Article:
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Leadership and Public Service

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Special Guest Post By:

Sue Schechter, Director, Field Placement Program and Faculty Co-Director, Pro Bono Program, UC Berkeley School of Law; and

Erin Bair, Assistant Director, Career Development Office, Loyola Law School/Los Angeles

In thinking about Leadership and Public Service, we went back to the all-important Model Rules that many of us rely upon throughout our professional lives.

As many of you know, the Model Rules of Professional Conduct begin with a Preamble that calls upon us to, “…devote professional time and resources and use civic influence to ensure equal access to our system of justice for all those who because of economic or social barriers cannot afford or secure adequate legal counsel. A lawyer should aid the legal profession in pursuing these objectives and should help the bar regulate itself in the public interest.” There are many days when we wish that law students would have to memorize, write, and daily repeat these sentences to reinforce not only their importance but to remember we all made this agreement when we entered this noble profession.

Then we moved to Model Rule 6.1, which is where many of us go when we want to teach students about the importance of pro bono and the lawyers’ role in making our legal system more accessible to all: Every lawyer has a professional responsibility to provide legal services to those unable to pay. A lawyer should aspire to render at least (50) hours of pro bono publico legal services per year….

As we pondered these two foundational entries in the Model Rules, we wondered how this relates to the concept of leadership, what does it mean to be a leader who cares about public service, and can you be a leader and not care about public service? We think not. Furthermore, we think that if you are only focusing on the benefit you are giving and not the benefit you are receiving, you might be missing out, both in terms of personal satisfaction and professional growth.

We think being a leader means doing action that is in alignment with your values and that law is a service profession at its heart.  Through our schools’ pro bono and public service programs, we simultaneously fulfill our commitment to public service and instill the importance of service, as well as our skills, competencies, and experience, in the next generation of legal practitioners.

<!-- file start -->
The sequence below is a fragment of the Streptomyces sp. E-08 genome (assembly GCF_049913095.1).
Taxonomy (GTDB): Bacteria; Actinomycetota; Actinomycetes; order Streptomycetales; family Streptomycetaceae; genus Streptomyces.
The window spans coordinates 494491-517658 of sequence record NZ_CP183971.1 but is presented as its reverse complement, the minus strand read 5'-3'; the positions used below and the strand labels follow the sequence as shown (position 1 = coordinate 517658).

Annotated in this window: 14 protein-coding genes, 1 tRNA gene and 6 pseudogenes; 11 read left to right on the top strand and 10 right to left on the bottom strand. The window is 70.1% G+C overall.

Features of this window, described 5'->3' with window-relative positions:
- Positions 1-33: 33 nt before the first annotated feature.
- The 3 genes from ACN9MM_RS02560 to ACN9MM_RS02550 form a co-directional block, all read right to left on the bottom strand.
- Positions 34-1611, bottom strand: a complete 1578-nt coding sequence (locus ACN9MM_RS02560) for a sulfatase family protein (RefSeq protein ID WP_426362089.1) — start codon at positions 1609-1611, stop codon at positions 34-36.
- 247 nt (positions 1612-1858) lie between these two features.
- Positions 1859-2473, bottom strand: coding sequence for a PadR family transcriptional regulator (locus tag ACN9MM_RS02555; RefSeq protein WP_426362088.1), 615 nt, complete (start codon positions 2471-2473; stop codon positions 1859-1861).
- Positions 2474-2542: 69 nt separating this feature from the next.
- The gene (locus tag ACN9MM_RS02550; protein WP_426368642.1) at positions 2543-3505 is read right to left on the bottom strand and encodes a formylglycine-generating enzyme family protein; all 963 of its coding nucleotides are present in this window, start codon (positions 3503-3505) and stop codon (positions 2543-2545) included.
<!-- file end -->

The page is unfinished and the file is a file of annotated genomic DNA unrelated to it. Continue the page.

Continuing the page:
And though this all sounds altruistic, we think you will find that at the end of the day, you will benefit most. We tend to think effective leaders have all the answers. We tend to think of leadership as a static status. When we remember that at its heart lies action, we realize that the actions required are based on humility: centering on the persons we are assisting and asking the right questions. Though we are desperately needed for our knowledge, we cannot impart it without building relationships. It is through relationships – not our knowledge or our status – that we demonstrate true leadership.

Pro bono and public service provides an opportunity to build our relational skills with emerging lawyers and the clients who have put their trust in us. These skills will transcend these relationships. Building our relationship muscles will take us farther as professionals, colleagues, family members, and community leaders than our knowledge alone ever could.

We think the fundamental questions we all need to be asking each other, and even more importantly, asking those we are assisting, is what does service mean to them, how will they serve, and how will they use their experience to reach the goals for which we all strive – access to justice for all?

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Ways To Promote Pro Bono and Public Service

By Stephen Rispoli

April is National Volunteer Month. To celebrate, this month’s focus is service. The calling as lawyers to be servant leaders is needed now more than ever. We spend considerable time helping our law students develop their professional identities. Service should be a significant component. As our first post in this series, we hope to collect and share information about how law schools promote pro bono and public service.

At Baylor Law, we recently hosted our annual Student Awards Ceremony, where we recognized our students who have gone above and beyond in their pro bono service. We encourage students to engage in service during law school by recognizing them for the number of hours volunteered or their contributions in specific programs, such as the Veterans Clinic. Recognition in the Pro Bono and Public Service Program starts at 50 hours and builds up to 225+ hours, at which point the student is recognized at graduation as a Public Interest Fellow (as long as the student has also completed some specific public interest focused coursework).

YOUR HELP IS NEEDED!

We would love to see other examples of ways to encourage future lawyers to make service an important part of their professional formation. Please tell us how you encourage service at your law school.

  1. Does your law school have a mandatory or voluntary program?